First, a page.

Over the past several days a handful of great full streams have surfaced from the likes of Cat Be Damned, Mike Adams At His Honest Weight, The Hotelier, Boys, Swanning, Supermoon, Wave Action, Magic Potion, Dead Waves, 50 Foot Wave, and Winston Hightower, in addition to an incredible four-way split between Pet Cemetery, Henoheno, Brittle Brian, and Francie Cool. While all of those have significant merit, none of them were as unexpected as Mock Orange’s tremendous new effort, Put the Kid on the Sleepy Horse.
From the onset of Put the Kid on the Sleepy Horse it’s clear that Mock Orange have expanded their ambition, tightened their grasp on dynamics, and honed the most compelling aspects of their craft. The record opens with the slow crescendo of the intro section of “I’m Leaving”, essentially providing a microcosm of the band’s intelligence (and penchant for subtle, tongue-in-cheek humor) right off the bat.
What follows is a cavalcade of riff-laden, punk-leaning, left field basement pop. Ultra-melodic and unflinchingly weird, Put the Kid on the Sleepy Horse draws an incredible amount of strength from it’s self-assuredness in its own singular nature. Mock Orange have all but perfected a sound that’s indebted to a strain of ’90s alt. bands that have remained relatively unmined in the crowded field of emergent bands taking cues from that decade.
Bright tones and a propulsive energy define Put the Kid on the Sleepy Horse even in its darkest moments, like on the bruising “Window”, imbuing the whole affair with a lively feeling that’s difficult to shake. The record rarely dips below mid-tempo, contenting itself with an operative mode that attacks far more frequently than it withdraws. “Some Say”, which arrives around the record’s halfway point, is as close to a ballad that Put the Kid on the Sleepy Horse has to offer but still comes across as more outwardly aggressive than vulnerable.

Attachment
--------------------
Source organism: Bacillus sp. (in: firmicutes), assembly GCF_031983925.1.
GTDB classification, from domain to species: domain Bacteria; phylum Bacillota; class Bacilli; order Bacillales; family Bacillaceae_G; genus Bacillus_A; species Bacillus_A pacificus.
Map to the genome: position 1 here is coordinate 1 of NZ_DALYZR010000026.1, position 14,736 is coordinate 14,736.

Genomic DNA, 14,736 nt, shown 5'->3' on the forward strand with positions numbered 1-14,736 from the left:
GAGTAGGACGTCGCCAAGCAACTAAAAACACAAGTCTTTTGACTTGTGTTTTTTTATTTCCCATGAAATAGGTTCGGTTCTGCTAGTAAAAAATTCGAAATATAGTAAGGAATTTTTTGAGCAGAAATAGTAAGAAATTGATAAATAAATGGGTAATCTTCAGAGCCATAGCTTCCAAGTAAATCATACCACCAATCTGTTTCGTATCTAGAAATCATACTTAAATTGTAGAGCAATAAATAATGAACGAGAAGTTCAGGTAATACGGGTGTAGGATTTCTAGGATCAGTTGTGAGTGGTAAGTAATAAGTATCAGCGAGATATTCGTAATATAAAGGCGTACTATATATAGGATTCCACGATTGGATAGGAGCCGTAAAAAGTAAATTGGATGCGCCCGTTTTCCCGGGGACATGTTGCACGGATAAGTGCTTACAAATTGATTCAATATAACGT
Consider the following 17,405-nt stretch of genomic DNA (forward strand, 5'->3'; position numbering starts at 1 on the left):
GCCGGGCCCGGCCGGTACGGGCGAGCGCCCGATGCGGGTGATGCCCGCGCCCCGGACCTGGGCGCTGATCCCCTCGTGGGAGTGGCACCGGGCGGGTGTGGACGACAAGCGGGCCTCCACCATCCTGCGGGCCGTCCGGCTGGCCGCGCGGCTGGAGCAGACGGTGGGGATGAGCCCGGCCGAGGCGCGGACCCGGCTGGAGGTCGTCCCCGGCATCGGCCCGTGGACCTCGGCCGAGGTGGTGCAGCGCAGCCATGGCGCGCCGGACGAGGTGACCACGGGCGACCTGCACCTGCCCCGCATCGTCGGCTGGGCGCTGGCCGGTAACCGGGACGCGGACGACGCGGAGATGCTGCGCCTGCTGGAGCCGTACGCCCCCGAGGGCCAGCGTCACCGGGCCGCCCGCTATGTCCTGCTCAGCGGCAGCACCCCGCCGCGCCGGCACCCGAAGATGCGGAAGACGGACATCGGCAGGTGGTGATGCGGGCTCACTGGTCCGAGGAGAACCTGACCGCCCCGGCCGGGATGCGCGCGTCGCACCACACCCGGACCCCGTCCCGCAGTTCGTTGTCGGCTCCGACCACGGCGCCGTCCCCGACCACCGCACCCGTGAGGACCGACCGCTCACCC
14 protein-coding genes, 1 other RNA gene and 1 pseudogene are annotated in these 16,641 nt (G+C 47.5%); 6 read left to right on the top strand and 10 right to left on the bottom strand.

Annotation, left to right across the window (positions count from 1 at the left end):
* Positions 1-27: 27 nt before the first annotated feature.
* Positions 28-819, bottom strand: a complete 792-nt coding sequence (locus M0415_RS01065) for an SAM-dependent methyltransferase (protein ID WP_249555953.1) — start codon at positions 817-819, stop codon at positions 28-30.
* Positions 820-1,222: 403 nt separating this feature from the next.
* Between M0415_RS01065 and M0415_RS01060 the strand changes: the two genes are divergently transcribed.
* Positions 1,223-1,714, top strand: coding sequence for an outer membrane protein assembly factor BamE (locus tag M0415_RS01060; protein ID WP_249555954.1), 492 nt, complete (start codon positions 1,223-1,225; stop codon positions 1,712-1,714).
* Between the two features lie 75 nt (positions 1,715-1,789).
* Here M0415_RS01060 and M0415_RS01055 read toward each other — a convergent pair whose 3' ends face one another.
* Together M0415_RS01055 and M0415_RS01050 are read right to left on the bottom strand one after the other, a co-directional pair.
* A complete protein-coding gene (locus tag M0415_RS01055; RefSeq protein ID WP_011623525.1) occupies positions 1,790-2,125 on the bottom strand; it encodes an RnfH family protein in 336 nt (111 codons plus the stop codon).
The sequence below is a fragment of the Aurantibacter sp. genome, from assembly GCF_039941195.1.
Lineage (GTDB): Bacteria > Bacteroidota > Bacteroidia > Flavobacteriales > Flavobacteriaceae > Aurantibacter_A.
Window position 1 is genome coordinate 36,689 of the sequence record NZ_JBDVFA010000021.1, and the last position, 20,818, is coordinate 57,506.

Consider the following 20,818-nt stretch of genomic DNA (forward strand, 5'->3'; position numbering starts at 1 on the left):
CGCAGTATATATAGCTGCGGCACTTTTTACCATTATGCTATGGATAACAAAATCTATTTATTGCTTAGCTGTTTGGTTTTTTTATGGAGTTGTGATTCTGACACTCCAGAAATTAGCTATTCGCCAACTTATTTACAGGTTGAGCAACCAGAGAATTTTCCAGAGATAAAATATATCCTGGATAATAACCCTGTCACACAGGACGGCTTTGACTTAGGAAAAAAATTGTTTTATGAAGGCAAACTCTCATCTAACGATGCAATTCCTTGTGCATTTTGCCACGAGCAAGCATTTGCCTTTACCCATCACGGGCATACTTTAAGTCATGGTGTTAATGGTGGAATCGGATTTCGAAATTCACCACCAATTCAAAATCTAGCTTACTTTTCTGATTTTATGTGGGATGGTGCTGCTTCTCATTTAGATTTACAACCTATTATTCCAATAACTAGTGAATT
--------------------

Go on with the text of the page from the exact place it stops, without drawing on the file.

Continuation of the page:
“Intake” and “Tell Me Your Story” constitute the explosive 1-2 punch that closes Put the Kid on the Sleepy Horse and betray the band’s debt of influence to Dinosaur Jr more than any of the eight preceding tracks. They’re gruff, bruised, gnarled slices of basement pop (in the case of the former) and basement punk (in the case of the latter) that show the band’s breadth of range in a dizzying sequence that puts the final punctuation mark on a great chapter in the band’s history. Put the Kid on the Sleepy Horse is the best the band’s ever been and promises great things for their future. I, for one, look forward to the ride.
Listen to Put the Kid on the Sleepy Horse below and pick it up from the band here.